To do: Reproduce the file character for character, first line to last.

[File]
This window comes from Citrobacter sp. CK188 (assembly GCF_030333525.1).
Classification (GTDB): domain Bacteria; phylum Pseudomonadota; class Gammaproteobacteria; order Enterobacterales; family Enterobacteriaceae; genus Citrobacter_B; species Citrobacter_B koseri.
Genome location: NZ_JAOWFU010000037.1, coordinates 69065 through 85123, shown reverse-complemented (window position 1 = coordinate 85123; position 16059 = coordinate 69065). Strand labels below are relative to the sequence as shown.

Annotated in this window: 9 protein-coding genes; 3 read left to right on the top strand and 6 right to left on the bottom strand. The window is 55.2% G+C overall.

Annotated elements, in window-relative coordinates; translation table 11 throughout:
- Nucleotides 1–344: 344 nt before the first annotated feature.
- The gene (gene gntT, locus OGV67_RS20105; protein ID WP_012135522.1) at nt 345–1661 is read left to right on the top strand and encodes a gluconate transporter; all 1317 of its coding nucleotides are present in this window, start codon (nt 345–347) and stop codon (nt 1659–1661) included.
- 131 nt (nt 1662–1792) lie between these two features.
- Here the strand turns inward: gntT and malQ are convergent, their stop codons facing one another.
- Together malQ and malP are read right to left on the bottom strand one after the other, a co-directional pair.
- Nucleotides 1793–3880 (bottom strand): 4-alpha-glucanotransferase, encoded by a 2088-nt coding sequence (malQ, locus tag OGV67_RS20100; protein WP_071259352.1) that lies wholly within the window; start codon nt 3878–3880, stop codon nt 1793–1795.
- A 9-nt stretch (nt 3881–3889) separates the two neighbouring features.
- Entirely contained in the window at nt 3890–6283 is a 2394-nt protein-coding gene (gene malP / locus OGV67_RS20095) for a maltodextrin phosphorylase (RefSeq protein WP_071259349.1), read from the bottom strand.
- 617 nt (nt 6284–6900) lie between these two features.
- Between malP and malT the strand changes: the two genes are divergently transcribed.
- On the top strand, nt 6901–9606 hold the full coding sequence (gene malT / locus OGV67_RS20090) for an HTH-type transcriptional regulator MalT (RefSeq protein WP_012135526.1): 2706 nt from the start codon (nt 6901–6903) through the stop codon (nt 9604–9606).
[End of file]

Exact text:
This window comes from Citrobacter sp. CK188 (assembly GCF_030333525.1).
Classification (GTDB): domain Bacteria; phylum Pseudomonadota; class Gammaproteobacteria; order Enterobacterales; family Enterobacteriaceae; genus Citrobacter_B; species Citrobacter_B koseri.
Genome location: NZ_JAOWFU010000037.1, coordinates 69065 through 85123, shown reverse-complemented (window position 1 = coordinate 85123; position 16059 = coordinate 69065). Strand labels below are relative to the sequence as shown.

Annotated in this window: 9 protein-coding genes; 3 read left to right on the top strand and 6 right to left on the bottom strand. The window is 55.2% G+C overall.

Annotated elements, in window-relative coordinates; translation table 11 throughout:
- Nucleotides 1–344: 344 nt before the first annotated feature.
- The gene (gene gntT, locus OGV67_RS20105; protein ID WP_012135522.1) at nt 345–1661 is read left to right on the top strand and encodes a gluconate transporter; all 1317 of its coding nucleotides are present in this window, start codon (nt 345–347) and stop codon (nt 1659–1661) included.
- 131 nt (nt 1662–1792) lie between these two features.
- Here the strand turns inward: gntT and malQ are convergent, their stop codons facing one another.
- Together malQ and malP are read right to left on the bottom strand one after the other, a co-directional pair.
- Nucleotides 1793–3880 (bottom strand): 4-alpha-glucanotransferase, encoded by a 2088-nt coding sequence (malQ, locus tag OGV67_RS20100; protein WP_071259352.1) that lies wholly within the window; start codon nt 3878–3880, stop codon nt 1793–1795.
- A 9-nt stretch (nt 3881–3889) separates the two neighbouring features.
- Entirely contained in the window at nt 3890–6283 is a 2394-nt protein-coding gene (gene malP / locus OGV67_RS20095) for a maltodextrin phosphorylase (RefSeq protein WP_071259349.1), read from the bottom strand.
- 617 nt (nt 6284–6900) lie between these two features.
- Between malP and malT the strand changes: the two genes are divergently transcribed.
- On the top strand, nt 6901–9606 hold the full coding sequence (gene malT / locus OGV67_RS20090) for an HTH-type transcriptional regulator MalT (RefSeq protein WP_012135526.1): 2706 nt from the start codon (nt 6901–6903) through the stop codon (nt 9604–9606).